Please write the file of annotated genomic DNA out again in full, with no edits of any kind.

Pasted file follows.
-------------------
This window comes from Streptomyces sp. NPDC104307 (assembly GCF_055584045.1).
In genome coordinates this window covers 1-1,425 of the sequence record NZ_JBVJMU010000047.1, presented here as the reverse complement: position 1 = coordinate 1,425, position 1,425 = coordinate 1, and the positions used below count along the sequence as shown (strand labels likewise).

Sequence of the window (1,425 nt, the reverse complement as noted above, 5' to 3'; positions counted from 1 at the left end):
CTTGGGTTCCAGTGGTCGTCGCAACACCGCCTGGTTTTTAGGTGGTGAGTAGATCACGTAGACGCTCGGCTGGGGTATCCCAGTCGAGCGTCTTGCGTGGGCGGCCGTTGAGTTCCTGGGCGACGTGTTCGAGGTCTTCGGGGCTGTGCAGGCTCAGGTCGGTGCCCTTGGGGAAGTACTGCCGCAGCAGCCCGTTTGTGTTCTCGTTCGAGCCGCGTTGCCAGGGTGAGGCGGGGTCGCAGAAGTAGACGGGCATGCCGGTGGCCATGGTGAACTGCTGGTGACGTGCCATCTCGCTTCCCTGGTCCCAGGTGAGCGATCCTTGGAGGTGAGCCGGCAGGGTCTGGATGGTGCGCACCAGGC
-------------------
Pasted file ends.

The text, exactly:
This window comes from Streptomyces sp. NPDC104307 (assembly GCF_055584045.1).
In genome coordinates this window covers 1-1,425 of the sequence record NZ_JBVJMU010000047.1, presented here as the reverse complement: position 1 = coordinate 1,425, position 1,425 = coordinate 1, and the positions used below count along the sequence as shown (strand labels likewise).

Sequence of the window (1,425 nt, the reverse complement as noted above, 5' to 3'; positions counted from 1 at the left end):
CTTGGGTTCCAGTGGTCGTCGCAACACCGCCTGGTTTTTAGGTGGTGAGTAGATCACGTAGACGCTCGGCTGGGGTATCCCAGTCGAGCGTCTTGCGTGGGCGGCCGTTGAGTTCCTGGGCGACGTGTTCGAGGTCTTCGGGGCTGTGCAGGCTCAGGTCGGTGCCCTTGGGGAAGTACTGCCGCAGCAGCCCGTTTGTGTTCTCGTTCGAGCCGCGTTGCCAGGGTGAGGCGGGGTCGCAGAAGTAGACGGGCATGCCGGTGGCCATGGTGAACTGCTGGTGACGTGCCATCTCGCTTCCCTGGTCCCAGGTGAGCGATCCTTGGAGGTGAGCCGGCAGGGTCTGGATGGTGCGCACCAGGC